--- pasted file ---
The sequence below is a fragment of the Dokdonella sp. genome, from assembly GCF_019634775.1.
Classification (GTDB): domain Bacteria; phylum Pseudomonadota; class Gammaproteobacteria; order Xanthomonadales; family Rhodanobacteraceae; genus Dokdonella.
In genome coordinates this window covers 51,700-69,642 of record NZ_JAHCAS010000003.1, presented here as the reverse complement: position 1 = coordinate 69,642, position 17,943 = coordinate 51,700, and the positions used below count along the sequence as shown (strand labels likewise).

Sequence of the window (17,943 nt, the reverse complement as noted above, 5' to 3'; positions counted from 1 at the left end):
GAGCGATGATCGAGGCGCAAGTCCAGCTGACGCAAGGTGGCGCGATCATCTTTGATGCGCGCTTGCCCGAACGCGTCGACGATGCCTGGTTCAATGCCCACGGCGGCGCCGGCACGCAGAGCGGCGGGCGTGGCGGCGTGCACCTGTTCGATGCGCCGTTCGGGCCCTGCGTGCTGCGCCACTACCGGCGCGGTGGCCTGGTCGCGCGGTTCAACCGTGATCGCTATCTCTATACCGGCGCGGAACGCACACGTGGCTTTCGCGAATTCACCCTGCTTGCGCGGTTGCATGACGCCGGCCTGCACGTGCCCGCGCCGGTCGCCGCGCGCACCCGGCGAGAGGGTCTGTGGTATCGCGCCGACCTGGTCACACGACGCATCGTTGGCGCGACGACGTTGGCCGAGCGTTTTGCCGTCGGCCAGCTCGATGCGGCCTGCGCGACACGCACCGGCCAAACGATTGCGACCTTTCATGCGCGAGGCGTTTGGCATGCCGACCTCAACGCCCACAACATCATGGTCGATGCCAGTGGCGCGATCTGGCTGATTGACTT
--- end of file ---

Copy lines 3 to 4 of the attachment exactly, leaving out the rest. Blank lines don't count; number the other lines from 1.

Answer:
In genome coordinates this window covers 51,700-69,642 of record NZ_JAHCAS010000003.1, presented here as the reverse complement: position 1 = coordinate 69,642, position 17,943 = coordinate 51,700, and the positions used below count along the sequence as shown (strand labels likewise).

Sequence of the window (17,943 nt, the reverse complement as noted above, 5' to 3'; positions counted from 1 at the left end):